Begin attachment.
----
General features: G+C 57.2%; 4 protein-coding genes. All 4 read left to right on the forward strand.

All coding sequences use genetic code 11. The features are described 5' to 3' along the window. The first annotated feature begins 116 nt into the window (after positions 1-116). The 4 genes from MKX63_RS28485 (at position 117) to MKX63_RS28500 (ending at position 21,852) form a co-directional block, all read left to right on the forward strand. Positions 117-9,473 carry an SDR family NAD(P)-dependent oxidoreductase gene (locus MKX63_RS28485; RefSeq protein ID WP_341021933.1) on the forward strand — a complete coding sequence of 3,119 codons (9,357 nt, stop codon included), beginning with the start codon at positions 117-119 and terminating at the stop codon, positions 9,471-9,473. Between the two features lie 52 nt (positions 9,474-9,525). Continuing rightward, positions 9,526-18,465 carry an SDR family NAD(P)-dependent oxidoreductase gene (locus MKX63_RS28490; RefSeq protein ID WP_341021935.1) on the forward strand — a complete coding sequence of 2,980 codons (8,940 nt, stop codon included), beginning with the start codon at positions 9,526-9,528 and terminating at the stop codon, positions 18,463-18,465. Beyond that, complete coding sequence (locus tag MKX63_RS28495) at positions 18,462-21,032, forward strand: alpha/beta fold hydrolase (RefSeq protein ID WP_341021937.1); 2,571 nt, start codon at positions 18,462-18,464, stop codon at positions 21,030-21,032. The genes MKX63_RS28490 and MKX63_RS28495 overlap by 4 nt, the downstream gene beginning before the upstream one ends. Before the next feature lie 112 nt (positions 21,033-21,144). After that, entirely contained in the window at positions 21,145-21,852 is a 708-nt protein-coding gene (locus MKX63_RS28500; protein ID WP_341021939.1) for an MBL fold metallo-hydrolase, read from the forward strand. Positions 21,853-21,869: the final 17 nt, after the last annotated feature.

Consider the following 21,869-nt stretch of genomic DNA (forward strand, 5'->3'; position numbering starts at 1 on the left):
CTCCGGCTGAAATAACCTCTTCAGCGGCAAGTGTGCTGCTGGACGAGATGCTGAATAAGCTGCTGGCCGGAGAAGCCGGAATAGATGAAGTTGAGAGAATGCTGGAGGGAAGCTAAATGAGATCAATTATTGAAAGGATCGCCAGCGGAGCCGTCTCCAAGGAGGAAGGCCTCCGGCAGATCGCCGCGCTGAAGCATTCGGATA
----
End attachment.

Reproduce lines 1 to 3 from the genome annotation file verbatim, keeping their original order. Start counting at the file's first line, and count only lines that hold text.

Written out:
General features: G+C 57.2%; 4 protein-coding genes. All 4 read left to right on the forward strand.

All coding sequences use genetic code 11. The features are described 5' to 3' along the window. The first annotated feature begins 116 nt into the window (after positions 1-116). The 4 genes from MKX63_RS28485 (at position 117) to MKX63_RS28500 (ending at position 21,852) form a co-directional block, all read left to right on the forward strand. Positions 117-9,473 carry an SDR family NAD(P)-dependent oxidoreductase gene (locus MKX63_RS28485; RefSeq protein ID WP_341021933.1) on the forward strand — a complete coding sequence of 3,119 codons (9,357 nt, stop codon included), beginning with the start codon at positions 117-119 and terminating at the stop codon, positions 9,471-9,473. Between the two features lie 52 nt (positions 9,474-9,525). Continuing rightward, positions 9,526-18,465 carry an SDR family NAD(P)-dependent oxidoreductase gene (locus MKX63_RS28490; RefSeq protein ID WP_341021935.1) on the forward strand — a complete coding sequence of 2,980 codons (8,940 nt, stop codon included), beginning with the start codon at positions 9,526-9,528 and terminating at the stop codon, positions 18,463-18,465. Beyond that, complete coding sequence (locus tag MKX63_RS28495) at positions 18,462-21,032, forward strand: alpha/beta fold hydrolase (RefSeq protein ID WP_341021937.1); 2,571 nt, start codon at positions 18,462-18,464, stop codon at positions 21,030-21,032. The genes MKX63_RS28490 and MKX63_RS28495 overlap by 4 nt, the downstream gene beginning before the upstream one ends. Before the next feature lie 112 nt (positions 21,033-21,144). After that, entirely contained in the window at positions 21,145-21,852 is a 708-nt protein-coding gene (locus MKX63_RS28500; protein ID WP_341021939.1) for an MBL fold metallo-hydrolase, read from the forward strand. Positions 21,853-21,869: the final 17 nt, after the last annotated feature.

Consider the following 21,869-nt stretch of genomic DNA (forward strand, 5'->3'; position numbering starts at 1 on the left):